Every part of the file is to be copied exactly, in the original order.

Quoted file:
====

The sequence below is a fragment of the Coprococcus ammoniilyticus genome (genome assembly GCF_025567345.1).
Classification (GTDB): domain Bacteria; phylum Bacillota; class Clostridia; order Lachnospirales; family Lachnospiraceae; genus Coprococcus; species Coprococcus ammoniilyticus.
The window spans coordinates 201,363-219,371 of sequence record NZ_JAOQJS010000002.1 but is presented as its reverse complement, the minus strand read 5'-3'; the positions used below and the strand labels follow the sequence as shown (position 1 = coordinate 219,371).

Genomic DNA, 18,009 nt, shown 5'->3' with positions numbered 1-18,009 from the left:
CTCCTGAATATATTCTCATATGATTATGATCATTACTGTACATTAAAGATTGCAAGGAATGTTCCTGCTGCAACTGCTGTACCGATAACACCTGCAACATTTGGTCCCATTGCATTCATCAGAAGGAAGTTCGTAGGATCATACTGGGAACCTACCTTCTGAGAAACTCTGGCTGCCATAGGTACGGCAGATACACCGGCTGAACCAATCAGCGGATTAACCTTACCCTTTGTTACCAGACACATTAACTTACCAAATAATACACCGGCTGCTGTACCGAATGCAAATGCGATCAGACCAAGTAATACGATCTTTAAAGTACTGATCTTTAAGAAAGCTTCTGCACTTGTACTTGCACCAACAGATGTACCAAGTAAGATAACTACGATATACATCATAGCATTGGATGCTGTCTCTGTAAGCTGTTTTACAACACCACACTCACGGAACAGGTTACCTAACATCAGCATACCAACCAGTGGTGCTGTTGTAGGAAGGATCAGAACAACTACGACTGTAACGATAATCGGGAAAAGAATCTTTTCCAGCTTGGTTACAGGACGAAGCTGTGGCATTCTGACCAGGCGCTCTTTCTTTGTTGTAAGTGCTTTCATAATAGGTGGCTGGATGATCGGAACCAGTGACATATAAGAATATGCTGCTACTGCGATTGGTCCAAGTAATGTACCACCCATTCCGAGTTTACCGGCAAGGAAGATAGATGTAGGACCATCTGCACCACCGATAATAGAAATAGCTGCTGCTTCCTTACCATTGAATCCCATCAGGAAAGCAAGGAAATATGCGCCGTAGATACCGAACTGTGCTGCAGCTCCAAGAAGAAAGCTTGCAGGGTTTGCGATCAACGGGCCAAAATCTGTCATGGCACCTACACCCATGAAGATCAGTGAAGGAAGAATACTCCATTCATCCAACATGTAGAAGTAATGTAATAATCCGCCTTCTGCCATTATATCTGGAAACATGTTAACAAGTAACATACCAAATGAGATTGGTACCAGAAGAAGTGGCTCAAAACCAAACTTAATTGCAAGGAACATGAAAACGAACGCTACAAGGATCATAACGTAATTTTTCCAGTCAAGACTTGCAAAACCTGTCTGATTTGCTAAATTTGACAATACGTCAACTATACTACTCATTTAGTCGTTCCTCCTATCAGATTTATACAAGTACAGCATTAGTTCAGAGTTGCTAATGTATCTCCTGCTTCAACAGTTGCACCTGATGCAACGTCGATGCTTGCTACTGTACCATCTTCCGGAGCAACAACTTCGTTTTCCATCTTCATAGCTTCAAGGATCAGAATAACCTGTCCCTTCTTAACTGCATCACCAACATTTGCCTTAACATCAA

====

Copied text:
The sequence below is a fragment of the Coprococcus ammoniilyticus genome (genome assembly GCF_025567345.1).
Classification (GTDB): domain Bacteria; phylum Bacillota; class Clostridia; order Lachnospirales; family Lachnospiraceae; genus Coprococcus; species Coprococcus ammoniilyticus.
The window spans coordinates 201,363-219,371 of sequence record NZ_JAOQJS010000002.1 but is presented as its reverse complement, the minus strand read 5'-3'; the positions used below and the strand labels follow the sequence as shown (position 1 = coordinate 219,371).

Genomic DNA, 18,009 nt, shown 5'->3' with positions numbered 1-18,009 from the left:
CTCCTGAATATATTCTCATATGATTATGATCATTACTGTACATTAAAGATTGCAAGGAATGTTCCTGCTGCAACTGCTGTACCGATAACACCTGCAACATTTGGTCCCATTGCATTCATCAGAAGGAAGTTCGTAGGATCATACTGGGAACCTACCTTCTGAGAAACTCTGGCTGCCATAGGTACGGCAGATACACCGGCTGAACCAATCAGCGGATTAACCTTACCCTTTGTTACCAGACACATTAACTTACCAAATAATACACCGGCTGCTGTACCGAATGCAAATGCGATCAGACCAAGTAATACGATCTTTAAAGTACTGATCTTTAAGAAAGCTTCTGCACTTGTACTTGCACCAACAGATGTACCAAGTAAGATAACTACGATATACATCATAGCATTGGATGCTGTCTCTGTAAGCTGTTTTACAACACCACACTCACGGAACAGGTTACCTAACATCAGCATACCAACCAGTGGTGCTGTTGTAGGAAGGATCAGAACAACTACGACTGTAACGATAATCGGGAAAAGAATCTTTTCCAGCTTGGTTACAGGACGAAGCTGTGGCATTCTGACCAGGCGCTCTTTCTTTGTTGTAAGTGCTTTCATAATAGGTGGCTGGATGATCGGAACCAGTGACATATAAGAATATGCTGCTACTGCGATTGGTCCAAGTAATGTACCACCCATTCCGAGTTTACCGGCAAGGAAGATAGATGTAGGACCATCTGCACCACCGATAATAGAAATAGCTGCTGCTTCCTTACCATTGAATCCCATCAGGAAAGCAAGGAAATATGCGCCGTAGATACCGAACTGTGCTGCAGCTCCAAGAAGAAAGCTTGCAGGGTTTGCGATCAACGGGCCAAAATCTGTCATGGCACCTACACCCATGAAGATCAGTGAAGGAAGAATACTCCATTCATCCAACATGTAGAAGTAATGTAATAATCCGCCTTCTGCCATTATATCTGGAAACATGTTAACAAGTAACATACCAAATGAGATTGGTACCAGAAGAAGTGGCTCAAAACCAAACTTAATTGCAAGGAACATGAAAACGAACGCTACAAGGATCATAACGTAATTTTTCCAGTCAAGACTTGCAAAACCTGTCTGATTTGCTAAATTTGACAATACGTCAACTATACTACTCATTTAGTCGTTCCTCCTATCAGATTTATACAAGTACAGCATTAGTTCAGAGTTGCTAATGTATCTCCTGCTTCAACAGTTGCACCTGATGCAACGTCGATGCTTGCTACTGTACCATCTTCCGGAGCAACAACTTCGTTTTCCATCTTCATAGCTTCAAGGATCAGAATAACCTGTCCCTTCTTAACTGCATCACCAACATTTGCCTTAACATCAA